by Prof. Liam Glynn, a general practitioner in Ballyvaughan, Co. Clare, Ireland and Prof. of General Practice at the School of Medicine, University of Limerick, which is hosting this year’s World Rural Health Conference in June.
Ireland has one of the highest rural-based populations in Europe. The figure appears to be on the increase as the new working arrangements triggered by the pandemic have given many people new opportunities to live outside major urban centres. This reverse of the depopulation of rural communities has also been triggered by their resilience seen during the challenges of Covid-19.
Recent research conducted in collaboration with the School of Medicine at the University of Limerick, CoDeL and others across the Northern Periphery has demonstrated that rural areas ere advanced in terms of their sustainability, and were organised and effective in responding to challenges with positive health and economic outcomes during lockdowns. The pandemic has generated renewed vigour in re-imagining life on the periphery as an attractive place for people and businesses to work and live.
Rural communities have been served very successfully in Ireland by often small GP-led primary care teams, which research demonstrates can deliver both cost-effective and high quality care to these populations. The continuity of care created by such a system is associated with reduced need for out-of-hours services, reduced acute hospital admissions, reduced emergency department attendance and is also associated with decreased mortality.
“We saw during the Covid-19 pandemic how central and significant the role of general practice is in Irish healthcare.”Dr. Diarmuid Quinlan, medical director of the Irish College of General Practitioners
WONCA’s 2022 World Rural Health Conference in Limerick will be a showcase for all that is best about Irish, and world, rural practice. The conference theme, ‘Improving Health, Empowering Communities’ will explore how communities can be empowered to improve their health and the health of those around them. We will hear from 1,000+ participants from across the world in sectors including health, science, engineering, the arts, and NGOs.
The chief challenge of delivering healthcare in rural Ireland is the recruitment and retention of a healthcare workforce. The practice I work in employs seven staff directly and two indirectly in a village with a census population of 250. So practices are valuable economic units and investment in a transformed healthcare workforce has the potential to create the conditions for inclusive economic growth and job creation, thereby promoting greater economic stability and security, itself a key factor in better health outcomes – so thus, a virtuous circle is created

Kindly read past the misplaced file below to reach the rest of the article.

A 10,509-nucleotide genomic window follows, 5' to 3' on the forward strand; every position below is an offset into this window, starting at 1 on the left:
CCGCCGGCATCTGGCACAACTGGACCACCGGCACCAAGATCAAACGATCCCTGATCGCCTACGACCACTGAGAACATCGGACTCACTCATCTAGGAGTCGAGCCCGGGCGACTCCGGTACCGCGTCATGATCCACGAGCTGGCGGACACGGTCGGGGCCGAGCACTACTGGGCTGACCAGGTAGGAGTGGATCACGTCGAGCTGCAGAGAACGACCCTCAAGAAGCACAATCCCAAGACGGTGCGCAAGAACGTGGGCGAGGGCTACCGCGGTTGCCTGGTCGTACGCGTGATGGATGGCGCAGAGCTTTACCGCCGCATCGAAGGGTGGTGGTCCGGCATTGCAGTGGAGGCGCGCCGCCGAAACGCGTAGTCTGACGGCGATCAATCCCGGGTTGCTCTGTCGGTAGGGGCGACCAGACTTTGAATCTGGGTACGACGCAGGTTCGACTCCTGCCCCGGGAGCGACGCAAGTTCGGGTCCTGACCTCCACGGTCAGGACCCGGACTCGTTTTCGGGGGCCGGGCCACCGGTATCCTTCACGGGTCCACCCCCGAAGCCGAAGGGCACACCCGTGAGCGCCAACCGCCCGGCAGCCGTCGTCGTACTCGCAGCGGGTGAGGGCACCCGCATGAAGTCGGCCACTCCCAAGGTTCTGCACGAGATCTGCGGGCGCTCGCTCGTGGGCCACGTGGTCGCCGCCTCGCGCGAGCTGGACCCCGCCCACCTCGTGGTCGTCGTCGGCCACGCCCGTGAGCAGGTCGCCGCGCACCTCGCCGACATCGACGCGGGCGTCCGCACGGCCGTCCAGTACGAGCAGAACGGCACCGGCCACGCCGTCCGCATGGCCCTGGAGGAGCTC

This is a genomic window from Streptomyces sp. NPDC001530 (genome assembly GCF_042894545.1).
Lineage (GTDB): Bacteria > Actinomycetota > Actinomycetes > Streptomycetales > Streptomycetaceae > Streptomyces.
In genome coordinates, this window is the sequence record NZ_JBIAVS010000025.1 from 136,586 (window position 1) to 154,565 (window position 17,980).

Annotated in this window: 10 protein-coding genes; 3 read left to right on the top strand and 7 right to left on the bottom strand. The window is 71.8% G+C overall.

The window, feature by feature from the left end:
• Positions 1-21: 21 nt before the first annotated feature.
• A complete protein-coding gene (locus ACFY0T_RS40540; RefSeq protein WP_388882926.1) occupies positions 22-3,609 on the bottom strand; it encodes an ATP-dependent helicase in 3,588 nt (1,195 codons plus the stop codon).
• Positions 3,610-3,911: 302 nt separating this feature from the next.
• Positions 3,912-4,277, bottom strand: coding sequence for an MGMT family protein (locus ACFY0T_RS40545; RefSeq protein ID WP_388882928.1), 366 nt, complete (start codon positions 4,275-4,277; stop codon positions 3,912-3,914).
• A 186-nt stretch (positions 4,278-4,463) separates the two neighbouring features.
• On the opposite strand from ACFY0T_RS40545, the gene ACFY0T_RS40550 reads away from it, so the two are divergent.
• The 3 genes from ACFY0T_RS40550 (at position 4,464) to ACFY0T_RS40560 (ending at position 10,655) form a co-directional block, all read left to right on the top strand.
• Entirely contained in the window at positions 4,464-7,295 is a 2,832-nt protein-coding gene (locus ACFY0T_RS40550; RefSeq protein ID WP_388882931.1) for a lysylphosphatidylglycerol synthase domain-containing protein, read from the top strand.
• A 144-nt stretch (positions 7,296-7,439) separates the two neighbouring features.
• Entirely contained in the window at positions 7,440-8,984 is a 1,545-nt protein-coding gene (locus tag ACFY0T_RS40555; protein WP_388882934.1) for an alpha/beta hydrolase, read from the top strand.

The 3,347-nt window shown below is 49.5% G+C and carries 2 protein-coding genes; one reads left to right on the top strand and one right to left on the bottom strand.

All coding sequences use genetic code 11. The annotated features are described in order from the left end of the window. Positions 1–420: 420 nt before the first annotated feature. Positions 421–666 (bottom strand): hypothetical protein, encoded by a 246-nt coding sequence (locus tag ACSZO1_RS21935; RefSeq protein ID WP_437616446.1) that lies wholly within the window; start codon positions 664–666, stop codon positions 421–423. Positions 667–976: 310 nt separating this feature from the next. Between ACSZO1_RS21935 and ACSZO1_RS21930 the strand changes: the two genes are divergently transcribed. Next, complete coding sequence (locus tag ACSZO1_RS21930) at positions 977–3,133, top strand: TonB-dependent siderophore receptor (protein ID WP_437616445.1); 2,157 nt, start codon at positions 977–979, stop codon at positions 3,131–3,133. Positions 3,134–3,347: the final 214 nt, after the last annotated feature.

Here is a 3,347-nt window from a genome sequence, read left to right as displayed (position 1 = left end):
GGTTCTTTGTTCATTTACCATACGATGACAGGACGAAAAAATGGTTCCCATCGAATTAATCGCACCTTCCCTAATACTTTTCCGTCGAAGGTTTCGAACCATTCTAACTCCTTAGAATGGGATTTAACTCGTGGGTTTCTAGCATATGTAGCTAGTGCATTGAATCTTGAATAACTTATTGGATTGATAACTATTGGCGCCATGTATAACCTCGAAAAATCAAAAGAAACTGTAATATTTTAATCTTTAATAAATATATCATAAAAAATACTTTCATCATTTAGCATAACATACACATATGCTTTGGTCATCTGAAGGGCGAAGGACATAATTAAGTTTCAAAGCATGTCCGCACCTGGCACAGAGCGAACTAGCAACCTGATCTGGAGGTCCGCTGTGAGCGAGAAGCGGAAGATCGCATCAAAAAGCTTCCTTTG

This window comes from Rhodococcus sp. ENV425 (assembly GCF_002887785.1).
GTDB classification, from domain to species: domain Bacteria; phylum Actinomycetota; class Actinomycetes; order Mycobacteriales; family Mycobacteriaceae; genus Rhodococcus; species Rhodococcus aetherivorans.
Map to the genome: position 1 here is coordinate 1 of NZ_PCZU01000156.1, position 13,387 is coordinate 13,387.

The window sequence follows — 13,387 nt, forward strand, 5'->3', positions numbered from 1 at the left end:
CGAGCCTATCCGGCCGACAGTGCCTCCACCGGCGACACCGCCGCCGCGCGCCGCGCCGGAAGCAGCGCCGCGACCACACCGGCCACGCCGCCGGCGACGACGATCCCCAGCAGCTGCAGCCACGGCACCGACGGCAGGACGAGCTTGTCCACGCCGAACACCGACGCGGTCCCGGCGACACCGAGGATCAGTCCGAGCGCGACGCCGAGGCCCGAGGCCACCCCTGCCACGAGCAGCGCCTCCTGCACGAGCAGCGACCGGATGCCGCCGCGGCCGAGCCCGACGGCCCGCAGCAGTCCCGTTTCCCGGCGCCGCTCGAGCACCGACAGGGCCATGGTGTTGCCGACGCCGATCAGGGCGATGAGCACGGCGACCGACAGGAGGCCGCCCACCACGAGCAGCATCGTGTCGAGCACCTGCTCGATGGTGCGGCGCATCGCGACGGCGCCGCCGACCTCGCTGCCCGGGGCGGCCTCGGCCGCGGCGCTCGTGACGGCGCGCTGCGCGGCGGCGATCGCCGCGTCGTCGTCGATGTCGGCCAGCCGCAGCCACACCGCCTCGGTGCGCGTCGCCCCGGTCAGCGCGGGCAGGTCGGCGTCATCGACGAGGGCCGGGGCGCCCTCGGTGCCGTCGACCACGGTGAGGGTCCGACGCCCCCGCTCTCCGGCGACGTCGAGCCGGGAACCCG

Investment in rural health can play a transformative role in expanding and financing decent work opportunities. Equally, the removal of such a workforce has a disproportionately negative effect on small communities demonstrating the truth of the axiom ‘no doctor, no village‘.
The ‘corporate knowledge’, to use a business phrase, of individual and family health profiles that each of these multi-disciplinary, community-based healthcare teams possess in relation to the population they serve and the therapeutic relationships on which these are based, are an enormous health asset in our healthcare system which we should make every effort to maintain, sustain and develop. Once these are lost, they are lost forever, and their ability to reduce the need for out-of-hours services, acute hospital admission and emergency department attendance is also lost.
Over 90% of healthcare contacts happen in the community and any healthcare system that has primary care as its foundation is more cost-effective, and delivers better health outcomes for people.
To maintain, sustain and develop our rural healthcare system, we need:
- targeted admission policies to enrol students with a rural background in health worker education programmes
- to connect and embed health education institutions closer to rural communities and ensure they are community facing and have a curriculum which is dominated by community-based teaching programmes.
The Scottish Graduate Entry Medical Programme (ScotGEM) is Scotland’s first graduate entry, undergraduate medical programme. ScotGEM, tailored to meet the contemporary and future needs of the NHS in Scotland, focuses on rural medicine and healthcare improvement and is designed to develop interest in a generalist career within NHS Scotland. Building on the existing strengths of medical teaching in the Universities of Dundee and St Andrews and health boards in Fife and Tayside, collaboration with NHS Highland, NHS Dumfries and Galloway, and the University of Highlands and Islands enable a truly distinctive programme which includes extended opportunities to train in remote and rural areas.
- to expose healthcare students to rural and remote communities and rural clinical practices and rural health topics throughout the educational continuum.
- to design and facilitate access to continuing education, professional development programmes and career development that meet the needs of rural health workers to support their retention in rural areas.
There is a need to switch the current focus on large urban-based healthcare infrastructure development and invest in rural healthcare infrastructure to ensure decent working conditions for rural health workers.
- to develop different types of health workers for rural practice, such as expanded paramedic roles and advanced nurse practitioner roles to meet the needs of communities based on people-centred service delivery models.
- to employ a package of fiscally sustainable, financial and non-financial incentives for health workers practising in rural and remote areas. The rural practice allowance is one such key support in Ireland, but access to it needs to be widened and it needs to be increased.